The objective of this study was to assess whether cytotoxic T cells (CTL) generated by the live vaccine, known as “ITM Muguga cocktail”, which is used for the cattle disease East Cost fever (ECF) in Sub-Saharan Africa, showed a broad reactivity against many different strains of the causative parasite Theileria parva. We also assessed whether immune responses were similar in cattle expressing the same MHC class I haplotypes.
The antigenic specificity of CTL from MHC class I-matched cattle vaccinated with the Muguga cocktail were different. Three cattle of MHC class I haplotype A18, one A18/A19 and two haploidentical (A18v/A12) animals, showed differential recognition of autologous cells infected with a panel of T. parva isolates. This could have implications in the field where certain strains could break through the vaccine. Furthermore, neither of the haploidentical cattle recognized the CTL epitope (Tp1214–224), presented by the A18 haplotype, in contrast to the third animal, showing differences in immunodominance in animals of the same haplotype A18. This suggests that the CTL specificities following immunization with the Muguga cocktail can vary even between haploidentical individuals and that some parasite strains may break through immunity generated by the Muguga cocktail.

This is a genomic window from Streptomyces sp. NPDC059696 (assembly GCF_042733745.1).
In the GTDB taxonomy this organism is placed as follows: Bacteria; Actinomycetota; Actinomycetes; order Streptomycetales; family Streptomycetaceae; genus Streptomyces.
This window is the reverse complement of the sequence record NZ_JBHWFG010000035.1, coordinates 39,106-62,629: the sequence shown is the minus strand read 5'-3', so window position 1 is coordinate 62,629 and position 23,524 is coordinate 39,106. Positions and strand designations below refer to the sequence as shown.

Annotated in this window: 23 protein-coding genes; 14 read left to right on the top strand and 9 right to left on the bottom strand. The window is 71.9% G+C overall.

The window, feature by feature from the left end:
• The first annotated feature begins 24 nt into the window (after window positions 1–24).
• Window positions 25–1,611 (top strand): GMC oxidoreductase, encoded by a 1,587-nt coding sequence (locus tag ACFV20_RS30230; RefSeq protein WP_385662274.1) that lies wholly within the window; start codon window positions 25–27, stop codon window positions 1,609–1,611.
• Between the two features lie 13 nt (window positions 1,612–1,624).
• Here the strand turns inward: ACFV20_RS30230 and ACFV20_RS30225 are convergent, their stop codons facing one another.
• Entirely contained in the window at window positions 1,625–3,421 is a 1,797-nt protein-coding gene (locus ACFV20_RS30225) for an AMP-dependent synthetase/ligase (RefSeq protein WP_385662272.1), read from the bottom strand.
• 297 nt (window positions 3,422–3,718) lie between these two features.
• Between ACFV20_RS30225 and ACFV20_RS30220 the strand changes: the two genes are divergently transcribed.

Steinaa, L., Svitek, N., Awino, W., Saya, R. and Toye, P. 2018. Cytotoxic T lymphocytes from cattle sharing the same MHC class I haplotype and immunized with live Theileria parva sporozoites differ in antigenic specificity. BMC Research Notes 11:44.